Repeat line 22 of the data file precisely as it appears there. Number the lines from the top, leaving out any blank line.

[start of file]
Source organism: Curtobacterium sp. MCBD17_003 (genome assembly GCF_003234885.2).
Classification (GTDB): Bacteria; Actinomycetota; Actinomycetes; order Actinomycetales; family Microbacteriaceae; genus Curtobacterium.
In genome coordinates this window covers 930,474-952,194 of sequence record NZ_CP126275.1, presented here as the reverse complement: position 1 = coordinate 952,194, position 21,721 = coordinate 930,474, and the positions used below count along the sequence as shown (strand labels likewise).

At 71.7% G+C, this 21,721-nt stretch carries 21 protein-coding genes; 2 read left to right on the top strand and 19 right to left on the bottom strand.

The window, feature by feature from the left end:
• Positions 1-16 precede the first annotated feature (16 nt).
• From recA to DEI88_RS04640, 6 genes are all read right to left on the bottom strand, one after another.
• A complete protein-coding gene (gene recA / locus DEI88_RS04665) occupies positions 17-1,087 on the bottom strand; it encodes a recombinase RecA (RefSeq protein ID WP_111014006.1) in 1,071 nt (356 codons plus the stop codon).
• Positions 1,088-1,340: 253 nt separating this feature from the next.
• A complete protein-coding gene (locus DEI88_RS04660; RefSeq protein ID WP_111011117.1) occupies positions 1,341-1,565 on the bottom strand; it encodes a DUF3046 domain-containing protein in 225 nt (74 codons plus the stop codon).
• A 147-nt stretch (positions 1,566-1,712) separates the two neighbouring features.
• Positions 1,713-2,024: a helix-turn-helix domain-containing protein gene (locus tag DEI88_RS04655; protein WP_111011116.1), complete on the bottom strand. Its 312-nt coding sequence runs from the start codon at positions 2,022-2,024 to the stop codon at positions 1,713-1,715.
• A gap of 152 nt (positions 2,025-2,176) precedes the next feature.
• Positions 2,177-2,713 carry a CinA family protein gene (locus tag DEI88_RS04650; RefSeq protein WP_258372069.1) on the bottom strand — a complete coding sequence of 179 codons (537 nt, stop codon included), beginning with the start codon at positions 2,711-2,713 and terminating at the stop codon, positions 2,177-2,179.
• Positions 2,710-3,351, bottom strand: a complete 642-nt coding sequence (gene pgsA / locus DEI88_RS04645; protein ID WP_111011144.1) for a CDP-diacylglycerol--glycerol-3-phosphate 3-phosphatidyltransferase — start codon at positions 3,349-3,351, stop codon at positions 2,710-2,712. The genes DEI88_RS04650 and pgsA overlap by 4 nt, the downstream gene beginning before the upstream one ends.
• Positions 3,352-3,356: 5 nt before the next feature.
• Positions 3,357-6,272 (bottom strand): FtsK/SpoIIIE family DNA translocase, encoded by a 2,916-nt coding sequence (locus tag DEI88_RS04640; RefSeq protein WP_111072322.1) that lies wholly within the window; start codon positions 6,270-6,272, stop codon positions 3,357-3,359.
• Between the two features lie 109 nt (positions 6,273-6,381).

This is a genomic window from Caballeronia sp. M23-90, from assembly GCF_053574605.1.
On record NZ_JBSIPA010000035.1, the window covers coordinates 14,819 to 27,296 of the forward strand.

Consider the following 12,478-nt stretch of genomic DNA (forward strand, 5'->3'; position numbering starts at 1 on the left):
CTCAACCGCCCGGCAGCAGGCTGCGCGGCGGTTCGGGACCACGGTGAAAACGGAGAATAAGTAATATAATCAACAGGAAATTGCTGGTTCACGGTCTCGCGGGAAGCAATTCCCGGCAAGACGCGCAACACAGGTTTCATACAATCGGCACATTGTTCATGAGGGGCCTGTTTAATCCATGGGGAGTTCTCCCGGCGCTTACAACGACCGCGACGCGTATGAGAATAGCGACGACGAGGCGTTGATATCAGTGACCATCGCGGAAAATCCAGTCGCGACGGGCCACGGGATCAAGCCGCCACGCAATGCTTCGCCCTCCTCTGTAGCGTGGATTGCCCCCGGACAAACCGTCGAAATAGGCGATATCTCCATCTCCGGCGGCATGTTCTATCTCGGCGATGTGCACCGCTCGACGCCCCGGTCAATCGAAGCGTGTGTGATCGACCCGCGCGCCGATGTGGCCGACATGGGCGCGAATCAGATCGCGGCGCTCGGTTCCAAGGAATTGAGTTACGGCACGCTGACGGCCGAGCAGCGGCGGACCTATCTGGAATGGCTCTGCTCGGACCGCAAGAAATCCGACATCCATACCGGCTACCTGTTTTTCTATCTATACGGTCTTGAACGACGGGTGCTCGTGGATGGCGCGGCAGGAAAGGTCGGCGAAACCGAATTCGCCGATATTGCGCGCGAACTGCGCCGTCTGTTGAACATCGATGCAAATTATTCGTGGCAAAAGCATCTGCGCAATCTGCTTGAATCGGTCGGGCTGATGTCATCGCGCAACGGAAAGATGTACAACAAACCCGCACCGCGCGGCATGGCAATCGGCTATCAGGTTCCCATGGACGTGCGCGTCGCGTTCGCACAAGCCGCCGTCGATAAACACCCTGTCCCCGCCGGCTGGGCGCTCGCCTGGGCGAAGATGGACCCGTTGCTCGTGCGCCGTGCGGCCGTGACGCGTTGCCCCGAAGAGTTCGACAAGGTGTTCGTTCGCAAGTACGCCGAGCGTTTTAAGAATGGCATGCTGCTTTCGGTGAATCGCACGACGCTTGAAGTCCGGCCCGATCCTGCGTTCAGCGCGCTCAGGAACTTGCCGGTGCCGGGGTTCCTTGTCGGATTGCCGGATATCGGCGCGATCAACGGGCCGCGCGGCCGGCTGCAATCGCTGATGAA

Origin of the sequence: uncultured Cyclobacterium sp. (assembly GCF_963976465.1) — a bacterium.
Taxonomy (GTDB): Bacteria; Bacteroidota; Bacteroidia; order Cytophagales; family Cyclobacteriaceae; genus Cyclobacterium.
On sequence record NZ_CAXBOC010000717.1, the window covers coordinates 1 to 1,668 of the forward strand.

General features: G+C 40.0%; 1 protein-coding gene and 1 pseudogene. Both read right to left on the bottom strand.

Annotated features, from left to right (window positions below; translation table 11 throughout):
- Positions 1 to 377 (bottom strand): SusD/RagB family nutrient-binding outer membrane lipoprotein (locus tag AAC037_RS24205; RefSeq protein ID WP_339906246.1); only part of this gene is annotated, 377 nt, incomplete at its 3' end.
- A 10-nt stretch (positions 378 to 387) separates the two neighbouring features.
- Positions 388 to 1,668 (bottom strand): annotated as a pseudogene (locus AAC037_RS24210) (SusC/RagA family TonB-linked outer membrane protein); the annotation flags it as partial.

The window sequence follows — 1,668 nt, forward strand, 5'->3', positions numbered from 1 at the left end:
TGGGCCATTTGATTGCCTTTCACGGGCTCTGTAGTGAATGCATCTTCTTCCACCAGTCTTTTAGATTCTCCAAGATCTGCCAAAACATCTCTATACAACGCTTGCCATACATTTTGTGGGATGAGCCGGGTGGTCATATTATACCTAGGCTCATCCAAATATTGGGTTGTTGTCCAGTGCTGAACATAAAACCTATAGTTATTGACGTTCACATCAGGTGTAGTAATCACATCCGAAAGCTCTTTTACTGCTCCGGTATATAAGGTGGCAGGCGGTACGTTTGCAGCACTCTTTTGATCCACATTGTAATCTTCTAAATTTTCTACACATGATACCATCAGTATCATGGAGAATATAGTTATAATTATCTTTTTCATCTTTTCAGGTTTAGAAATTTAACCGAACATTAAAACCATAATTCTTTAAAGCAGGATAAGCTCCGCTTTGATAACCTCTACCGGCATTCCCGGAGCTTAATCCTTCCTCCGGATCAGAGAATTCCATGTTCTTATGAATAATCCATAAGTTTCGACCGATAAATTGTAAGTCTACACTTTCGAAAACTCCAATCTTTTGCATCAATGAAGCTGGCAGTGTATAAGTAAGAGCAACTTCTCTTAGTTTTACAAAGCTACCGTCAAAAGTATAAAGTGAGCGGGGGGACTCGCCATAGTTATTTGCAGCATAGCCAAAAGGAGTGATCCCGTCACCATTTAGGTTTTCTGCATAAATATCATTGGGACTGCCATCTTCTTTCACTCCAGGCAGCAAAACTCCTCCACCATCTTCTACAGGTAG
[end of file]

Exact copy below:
CTCAACCGCCCGGCAGCAGGCTGCGCGGCGGTTCGGGACCACGGTGAAAACGGAGAATAAGTAATATAATCAACAGGAAATTGCTGGTTCACGGTCTCGCGGGAAGCAATTCCCGGCAAGACGCGCAACACAGGTTTCATACAATCGGCACATTGTTCATGAGGGGCCTGTTTAATCCATGGGGAGTTCTCCCGGCGCTTACAACGACCGCGACGCGTATGAGAATAGCGACGACGAGGCGTTGATATCAGTGACCATCGCGGAAAATCCAGTCGCGACGGGCCACGGGATCAAGCCGCCACGCAATGCTTCGCCCTCCTCTGTAGCGTGGATTGCCCCCGGACAAACCGTCGAAATAGGCGATATCTCCATCTCCGGCGGCATGTTCTATCTCGGCGATGTGCACCGCTCGACGCCCCGGTCAATCGAAGCGTGTGTGATCGACCCGCGCGCCGATGTGGCCGACATGGGCGCGAATCAGATCGCGGCGCTCGGTTCCAAGGAATTGAGTTACGGCACGCTGACGGCCGAGCAGCGGCGGACCTATCTGGAATGGCTCTGCTCGGACCGCAAGAAATCCGACATCCATACCGGCTACCTGTTTTTCTATCTATACGGTCTTGAACGACGGGTGCTCGTGGATGGCGCGGCAGGAAAGGTCGGCGAAACCGAATTCGCCGATATTGCGCGCGAACTGCGCCGTCTGTTGAACATCGATGCAAATTATTCGTGGCAAAAGCATCTGCGCAATCTGCTTGAATCGGTCGGGCTGATGTCATCGCGCAACGGAAAGATGTACAACAAACCCGCACCGCGCGGCATGGCAATCGGCTATCAGGTTCCCATGGACGTGCGCGTCGCGTTCGCACAAGCCGCCGTCGATAAACACCCTGTCCCCGCCGGCTGGGCGCTCGCCTGGGCGAAGATGGACCCGTTGCTCGTGCGCCGTGCGGCCGTGACGCGTTGCCCCGAAGAGTTCGACAAGGTGTTCGTTCGCAAGTACGCCGAGCGTTTTAAGAATGGCATGCTGCTTTCGGTGAATCGCACGACGCTTGAAGTCCGGCCCGATCCTGCGTTCAGCGCGCTCAGGAACTTGCCGGTGCCGGGGTTCCTTGTCGGATTGCCGGATATCGGCGCGATCAACGGGCCGCGCGGCCGGCTGCAATCGCTGATGAA